To the argument that you should just hire a better programmer who works fewer hours, I ask, "Who does this?"  Since when do the best programmers work fewer hours?  I have never seen a case where a good programmer works 30 hours per week, does more work than the other three developers on the team, and then goes off surfing, while the others work overtime to catch up.  More likely, the good guy is working 60 hours, and doing the work of six others.  That's where the 10:1 productivity ratios come from.  The painful, paradoxical truth about the programming business is that good developers don't get rewarded for higher productivity, at least with time off.  Salespeople do.  It's blatantly unfair.  But it is efficient.  There is a huge motivation to ask the more productive worker to work more hours.  Once you understand this, you can work with it, and extract a bigger reward.

The commenters reminded me that "There is no silver bullet" [for accelerating software projects].  That probably is true.  It's Brooks' parting shot.  But, I must remind the audience that Brooks was driven to give this advice only after he went out searching for the silver bullet.  The master is more flexible in his thinking than the followers.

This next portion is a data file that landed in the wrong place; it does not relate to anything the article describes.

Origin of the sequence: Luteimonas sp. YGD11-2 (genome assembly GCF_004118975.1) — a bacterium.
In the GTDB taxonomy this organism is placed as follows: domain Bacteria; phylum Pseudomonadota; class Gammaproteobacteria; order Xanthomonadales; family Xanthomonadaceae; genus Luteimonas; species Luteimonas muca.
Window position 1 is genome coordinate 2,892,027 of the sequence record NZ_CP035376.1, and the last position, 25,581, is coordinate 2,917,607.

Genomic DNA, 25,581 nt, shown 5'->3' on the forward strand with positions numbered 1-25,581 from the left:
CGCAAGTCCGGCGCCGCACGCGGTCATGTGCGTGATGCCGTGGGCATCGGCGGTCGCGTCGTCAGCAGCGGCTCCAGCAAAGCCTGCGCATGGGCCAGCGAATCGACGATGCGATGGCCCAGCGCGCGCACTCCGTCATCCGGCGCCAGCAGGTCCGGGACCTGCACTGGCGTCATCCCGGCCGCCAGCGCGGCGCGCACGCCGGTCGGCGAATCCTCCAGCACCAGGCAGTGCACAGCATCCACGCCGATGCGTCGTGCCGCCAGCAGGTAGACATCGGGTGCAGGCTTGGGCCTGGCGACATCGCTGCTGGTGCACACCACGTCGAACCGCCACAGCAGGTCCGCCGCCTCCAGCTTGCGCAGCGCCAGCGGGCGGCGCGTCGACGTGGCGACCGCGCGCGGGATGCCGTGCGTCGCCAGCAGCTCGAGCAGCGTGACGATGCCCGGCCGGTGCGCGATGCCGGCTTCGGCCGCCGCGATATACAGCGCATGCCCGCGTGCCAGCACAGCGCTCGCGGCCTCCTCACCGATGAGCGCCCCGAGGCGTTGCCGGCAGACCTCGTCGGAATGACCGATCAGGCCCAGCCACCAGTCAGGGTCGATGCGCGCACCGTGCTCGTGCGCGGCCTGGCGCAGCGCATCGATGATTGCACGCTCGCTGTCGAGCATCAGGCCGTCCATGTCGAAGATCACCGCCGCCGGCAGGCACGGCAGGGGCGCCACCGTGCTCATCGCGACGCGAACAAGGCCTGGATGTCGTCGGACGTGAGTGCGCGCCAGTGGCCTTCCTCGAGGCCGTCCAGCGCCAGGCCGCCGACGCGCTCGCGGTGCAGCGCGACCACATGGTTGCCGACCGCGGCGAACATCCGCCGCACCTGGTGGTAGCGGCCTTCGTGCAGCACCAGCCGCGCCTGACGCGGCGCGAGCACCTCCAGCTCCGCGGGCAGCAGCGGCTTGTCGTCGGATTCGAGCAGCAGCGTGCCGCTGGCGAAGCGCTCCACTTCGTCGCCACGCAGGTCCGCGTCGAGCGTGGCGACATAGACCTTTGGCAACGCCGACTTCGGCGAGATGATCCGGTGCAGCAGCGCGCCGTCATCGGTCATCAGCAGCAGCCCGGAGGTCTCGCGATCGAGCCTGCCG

The research project - Communication versus Dependency

I didn't get a thoughtful discussion of the main question:  Do software projects scale poorly because of communication problems (workers have to spend more time figuring out how to communicate with more other people), or because of dependency problems (workers are waiting for someone else to finish something specific).

Communication versus Dependency IS the beginning of a scientific proposition because you could actually test it.  What we would need to do is examine a bunch of large-scale software projects, and find team members in these projects who were not progressing by some metric, and ask them what the problem is.  Are they not progressing because of communication issues (confused, contractory information, or information unavailable), or are they not progressing because of dependency issues (they are waiting for something specific to be delivered).

If you know of some large scale software projects that would be interested in doing this survey, let me know.  We will collect some data and report back.

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About the author

Andy SingletonWorking on Continuous Agile and Accelerating Innovation, Assembla CEO and startup founder